Each of the grant recipients, along with their partner communities, will use the grant funding to develop or enhance recycling systems in their
region to help achieve the state waste reduction and recycling goal of 25 percent.

“We are excited to launch this new grant program and to work with these cities and their partners to expand recycling services and recycling access in the state,” said Trudy Fisher, MDEQ executive director. “Increasing the access to recycling to more Mississippians means that more materials can be diverted from landfills and put back into manufacturing uses where the materials can be used over and over again.
“The continued use of recycled materials in manufacturing has multiple benefits such as conserving raw material resources, reducing our reliance on imports from other countries, conserving energy, reducing pollution, reducing our reliance on landfills, and gaining the economic benefit of using materials multiple times rather than simply disposing of the materials.”

Greenwood, in partnership with Leflore County and the cities of Itta Bena, Sidon, and Indianola, will receive a grant award in the amount of $399,700 to increase and expand recycling efforts in the region. The current recycling system consists of drop-off recycling locations within the city and throughout the county.  Funds will be used to provide curbside recycling in parts of Greenwood with plans to expand the service throughout the city.  Additionally, new drop-off locations will be developed in each of the partner communities.  Grant funds will also be used to acquire curbside recycling bins, drop-off recycling containers for partner communities, and vehicles and equipment to facilitate the expansion of the collection and processing of additional recyclable materials.

McComb, in partnership with Pike County and the cities of Osyka, Magnolia, and Summit, will receive a grant award in the amount of $123,916 to expand current recycling efforts in Pike County. The project involves establishing recycling drop-off stations in all of the partner communities and recycling drop-off containers for the public placed in centrally accessible locations.  In addition, a public education and outreach program will be developed to inform residents and area schools of the benefits of recycling and the importance of their participation in the program.

Natchez, along with Brookhaven and Wilkinson County, will use the grant award of $317,162 to enhance the current curbside recycling programs in the City of Natchez and the City of Brookhaven.  Additional recycling collection points will be established for the general public in Wilkinson County and at strategic locations at local college campuses, the regional airport, the port commission, the convention center, and other high visibility locations in Natchez.  Recycling collection containers placed at these locations will provide greater public access to recycling in public venues and maximize material collection.  A public education and outreach campaign will be developed to promote these expanded recycling efforts by the partner communities and to help the public understand the benefits of recycling and the importance of their participation.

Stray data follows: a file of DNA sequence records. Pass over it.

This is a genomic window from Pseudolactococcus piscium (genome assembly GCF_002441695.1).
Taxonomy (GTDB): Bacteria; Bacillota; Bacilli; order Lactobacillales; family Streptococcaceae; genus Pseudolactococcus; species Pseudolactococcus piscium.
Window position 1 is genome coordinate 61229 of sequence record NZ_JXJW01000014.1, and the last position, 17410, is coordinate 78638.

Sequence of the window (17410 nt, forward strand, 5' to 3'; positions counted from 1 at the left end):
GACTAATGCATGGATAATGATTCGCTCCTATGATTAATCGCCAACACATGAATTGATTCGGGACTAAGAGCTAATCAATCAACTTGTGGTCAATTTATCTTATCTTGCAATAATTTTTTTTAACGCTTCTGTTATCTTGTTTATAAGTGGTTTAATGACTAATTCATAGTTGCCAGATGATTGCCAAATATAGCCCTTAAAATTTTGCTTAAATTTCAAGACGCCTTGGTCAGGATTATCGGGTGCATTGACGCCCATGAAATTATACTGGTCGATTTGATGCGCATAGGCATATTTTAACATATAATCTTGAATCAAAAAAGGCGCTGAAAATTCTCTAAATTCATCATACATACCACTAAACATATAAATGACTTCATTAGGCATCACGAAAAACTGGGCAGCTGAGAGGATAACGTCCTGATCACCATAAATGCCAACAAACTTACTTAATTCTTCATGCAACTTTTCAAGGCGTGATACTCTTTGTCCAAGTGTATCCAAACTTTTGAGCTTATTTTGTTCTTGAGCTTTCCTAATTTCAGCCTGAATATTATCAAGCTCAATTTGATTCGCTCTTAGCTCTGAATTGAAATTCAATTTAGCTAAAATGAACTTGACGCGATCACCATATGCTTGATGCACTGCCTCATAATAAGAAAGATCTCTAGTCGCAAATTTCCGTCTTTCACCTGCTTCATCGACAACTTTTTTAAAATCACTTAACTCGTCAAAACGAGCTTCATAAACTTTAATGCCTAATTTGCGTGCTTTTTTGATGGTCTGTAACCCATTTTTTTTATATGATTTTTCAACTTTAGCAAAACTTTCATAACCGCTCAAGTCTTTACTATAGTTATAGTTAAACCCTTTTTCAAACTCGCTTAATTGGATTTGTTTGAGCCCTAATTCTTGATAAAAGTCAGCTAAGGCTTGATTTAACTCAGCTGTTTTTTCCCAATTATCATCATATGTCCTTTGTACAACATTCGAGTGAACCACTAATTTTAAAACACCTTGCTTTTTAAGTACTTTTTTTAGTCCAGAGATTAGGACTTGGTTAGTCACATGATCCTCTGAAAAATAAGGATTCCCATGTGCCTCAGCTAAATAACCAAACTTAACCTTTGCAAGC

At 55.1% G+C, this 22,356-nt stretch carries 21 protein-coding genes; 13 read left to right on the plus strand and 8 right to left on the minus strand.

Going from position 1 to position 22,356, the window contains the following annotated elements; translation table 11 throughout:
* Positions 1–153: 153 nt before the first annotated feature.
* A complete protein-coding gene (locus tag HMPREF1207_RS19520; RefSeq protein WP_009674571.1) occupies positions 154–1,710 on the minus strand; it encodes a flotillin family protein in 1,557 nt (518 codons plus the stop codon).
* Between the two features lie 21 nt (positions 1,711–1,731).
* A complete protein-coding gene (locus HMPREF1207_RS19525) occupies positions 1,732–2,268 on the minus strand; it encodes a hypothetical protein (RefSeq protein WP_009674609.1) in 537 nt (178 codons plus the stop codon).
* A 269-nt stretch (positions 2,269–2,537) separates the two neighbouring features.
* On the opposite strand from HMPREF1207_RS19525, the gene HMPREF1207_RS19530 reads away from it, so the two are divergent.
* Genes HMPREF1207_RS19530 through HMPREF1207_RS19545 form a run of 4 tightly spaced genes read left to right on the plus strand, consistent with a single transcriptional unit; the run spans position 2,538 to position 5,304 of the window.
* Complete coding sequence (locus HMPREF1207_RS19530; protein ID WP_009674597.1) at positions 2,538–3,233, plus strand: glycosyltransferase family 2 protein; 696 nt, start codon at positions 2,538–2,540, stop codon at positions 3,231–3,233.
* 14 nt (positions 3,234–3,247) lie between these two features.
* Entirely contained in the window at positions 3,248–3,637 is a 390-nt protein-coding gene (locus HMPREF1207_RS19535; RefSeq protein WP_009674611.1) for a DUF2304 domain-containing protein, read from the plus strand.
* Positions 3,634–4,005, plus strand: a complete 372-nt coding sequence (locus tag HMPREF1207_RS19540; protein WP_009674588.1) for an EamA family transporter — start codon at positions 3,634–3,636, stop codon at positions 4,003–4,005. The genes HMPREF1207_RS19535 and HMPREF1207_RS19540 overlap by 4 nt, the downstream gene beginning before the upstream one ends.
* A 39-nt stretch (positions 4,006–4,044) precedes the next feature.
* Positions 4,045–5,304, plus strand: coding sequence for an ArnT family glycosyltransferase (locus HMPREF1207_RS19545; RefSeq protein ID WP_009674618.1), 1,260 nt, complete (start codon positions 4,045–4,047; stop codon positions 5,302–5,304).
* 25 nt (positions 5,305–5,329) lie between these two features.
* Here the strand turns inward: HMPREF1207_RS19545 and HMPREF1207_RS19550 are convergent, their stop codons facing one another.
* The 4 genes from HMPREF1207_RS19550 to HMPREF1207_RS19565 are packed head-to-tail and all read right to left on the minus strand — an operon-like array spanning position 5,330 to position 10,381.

Oxford, in partnership with Batesville, Panola County, Lafayette County, the University of Mississippi and Calhoun City, receives a grant award of $227,160 to enhance the curbside recycling system in the City of Oxford and to expand recycling access in each partner community.  The project includes adding recycling collection stations on the Ole Miss campus, the development of a recycling education and outreach campaign, recycling drop-off containers for partner communities, curbside recycling bins for the City of Oxford, and new equipment to transport recycling containers to the Oxford materials recovery facility.

These grant awards are the final step of the Funding Opportunity Announcement released by MDEQ last year to assist communities in achieving the state waste reduction and recycling goal of 25 percent.   MDEQ expects to make additional Regional Recycling Cooperative Grants to local governments in the future and will provide a second Funding Opportunity Announcement as these funds become available.

MDEQ offers new way to give ideas on post-oil spill restoration

There is new, convenient way to chime in thoughts and ideas on how to revitalize the Gulf Coast in the after math of the Deepwater Horizon oil spill.

The Mississippi Department of Environmental Quality has created a web site — www.restore.ms — where the public can submit ideas.

MDEQ executive director Trudi Fisher says MDEQ has already received a number of project proposals from municipalities and the coastal counties. She says this expands the opportunity to hear new ideas from individuals, groups, nonprofits and even new projects from local governments, and she expects to see a wide variety of ideas through the public submissions.